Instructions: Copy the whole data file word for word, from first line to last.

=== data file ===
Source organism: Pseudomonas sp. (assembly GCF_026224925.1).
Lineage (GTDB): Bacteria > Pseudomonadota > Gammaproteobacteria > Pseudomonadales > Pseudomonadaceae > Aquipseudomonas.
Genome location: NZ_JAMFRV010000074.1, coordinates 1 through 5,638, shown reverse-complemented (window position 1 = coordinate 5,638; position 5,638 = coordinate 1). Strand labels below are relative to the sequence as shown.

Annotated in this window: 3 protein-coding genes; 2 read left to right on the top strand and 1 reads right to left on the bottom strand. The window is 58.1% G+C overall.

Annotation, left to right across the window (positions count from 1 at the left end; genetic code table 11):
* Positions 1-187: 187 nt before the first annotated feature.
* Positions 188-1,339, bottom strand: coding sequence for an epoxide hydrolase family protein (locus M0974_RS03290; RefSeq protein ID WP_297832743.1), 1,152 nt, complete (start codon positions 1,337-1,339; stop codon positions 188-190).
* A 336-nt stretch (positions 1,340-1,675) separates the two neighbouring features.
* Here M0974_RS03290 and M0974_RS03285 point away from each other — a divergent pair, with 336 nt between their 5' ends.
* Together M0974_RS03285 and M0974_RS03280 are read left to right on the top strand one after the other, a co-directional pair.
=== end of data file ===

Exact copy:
Source organism: Pseudomonas sp. (assembly GCF_026224925.1).
Lineage (GTDB): Bacteria > Pseudomonadota > Gammaproteobacteria > Pseudomonadales > Pseudomonadaceae > Aquipseudomonas.
Genome location: NZ_JAMFRV010000074.1, coordinates 1 through 5,638, shown reverse-complemented (window position 1 = coordinate 5,638; position 5,638 = coordinate 1). Strand labels below are relative to the sequence as shown.

Annotated in this window: 3 protein-coding genes; 2 read left to right on the top strand and 1 reads right to left on the bottom strand. The window is 58.1% G+C overall.

Annotation, left to right across the window (positions count from 1 at the left end; genetic code table 11):
* Positions 1-187: 187 nt before the first annotated feature.
* Positions 188-1,339, bottom strand: coding sequence for an epoxide hydrolase family protein (locus M0974_RS03290; RefSeq protein ID WP_297832743.1), 1,152 nt, complete (start codon positions 1,337-1,339; stop codon positions 188-190).
* A 336-nt stretch (positions 1,340-1,675) separates the two neighbouring features.
* Here M0974_RS03290 and M0974_RS03285 point away from each other — a divergent pair, with 336 nt between their 5' ends.
* Together M0974_RS03285 and M0974_RS03280 are read left to right on the top strand one after the other, a co-directional pair.